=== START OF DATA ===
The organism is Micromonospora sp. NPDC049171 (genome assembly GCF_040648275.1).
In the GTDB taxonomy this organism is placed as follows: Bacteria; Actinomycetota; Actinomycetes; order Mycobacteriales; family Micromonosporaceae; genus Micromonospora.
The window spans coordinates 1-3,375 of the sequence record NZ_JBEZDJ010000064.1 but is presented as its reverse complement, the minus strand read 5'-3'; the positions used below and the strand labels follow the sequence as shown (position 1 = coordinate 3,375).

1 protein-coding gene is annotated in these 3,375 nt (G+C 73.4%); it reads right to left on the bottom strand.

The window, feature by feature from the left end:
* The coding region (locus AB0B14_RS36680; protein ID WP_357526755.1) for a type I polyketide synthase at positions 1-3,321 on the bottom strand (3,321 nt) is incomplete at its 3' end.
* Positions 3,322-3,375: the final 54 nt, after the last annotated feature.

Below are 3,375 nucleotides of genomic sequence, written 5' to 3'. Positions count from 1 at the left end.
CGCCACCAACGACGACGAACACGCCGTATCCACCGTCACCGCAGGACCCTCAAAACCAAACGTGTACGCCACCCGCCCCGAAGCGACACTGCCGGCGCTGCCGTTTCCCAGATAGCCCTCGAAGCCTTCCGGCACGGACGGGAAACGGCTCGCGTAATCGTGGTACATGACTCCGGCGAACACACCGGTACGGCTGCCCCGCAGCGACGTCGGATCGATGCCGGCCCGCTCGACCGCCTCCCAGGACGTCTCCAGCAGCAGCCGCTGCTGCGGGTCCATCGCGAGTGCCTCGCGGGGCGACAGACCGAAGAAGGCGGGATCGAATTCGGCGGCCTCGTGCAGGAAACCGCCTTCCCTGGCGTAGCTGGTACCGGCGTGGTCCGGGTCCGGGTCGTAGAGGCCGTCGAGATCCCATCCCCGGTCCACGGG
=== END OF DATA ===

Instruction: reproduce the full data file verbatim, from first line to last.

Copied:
The organism is Micromonospora sp. NPDC049171 (genome assembly GCF_040648275.1).
In the GTDB taxonomy this organism is placed as follows: Bacteria; Actinomycetota; Actinomycetes; order Mycobacteriales; family Micromonosporaceae; genus Micromonospora.
The window spans coordinates 1-3,375 of the sequence record NZ_JBEZDJ010000064.1 but is presented as its reverse complement, the minus strand read 5'-3'; the positions used below and the strand labels follow the sequence as shown (position 1 = coordinate 3,375).

1 protein-coding gene is annotated in these 3,375 nt (G+C 73.4%); it reads right to left on the bottom strand.

The window, feature by feature from the left end:
* The coding region (locus AB0B14_RS36680; protein ID WP_357526755.1) for a type I polyketide synthase at positions 1-3,321 on the bottom strand (3,321 nt) is incomplete at its 3' end.
* Positions 3,322-3,375: the final 54 nt, after the last annotated feature.

Below are 3,375 nucleotides of genomic sequence, written 5' to 3'. Positions count from 1 at the left end.
CGCCACCAACGACGACGAACACGCCGTATCCACCGTCACCGCAGGACCCTCAAAACCAAACGTGTACGCCACCCGCCCCGAAGCGACACTGCCGGCGCTGCCGTTTCCCAGATAGCCCTCGAAGCCTTCCGGCACGGACGGGAAACGGCTCGCGTAATCGTGGTACATGACTCCGGCGAACACACCGGTACGGCTGCCCCGCAGCGACGTCGGATCGATGCCGGCCCGCTCGACCGCCTCCCAGGACGTCTCCAGCAGCAGCCGCTGCTGCGGGTCCATCGCGAGTGCCTCGCGGGGCGACAGACCGAAGAAGGCGGGATCGAATTCGGCGGCCTCGTGCAGGAAACCGCCTTCCCTGGCGTAGCTGGTACCGGCGTGGTCCGGGTCCGGGTCGTAGAGGCCGTCGAGATCCCATCCCCGGTCCACGGG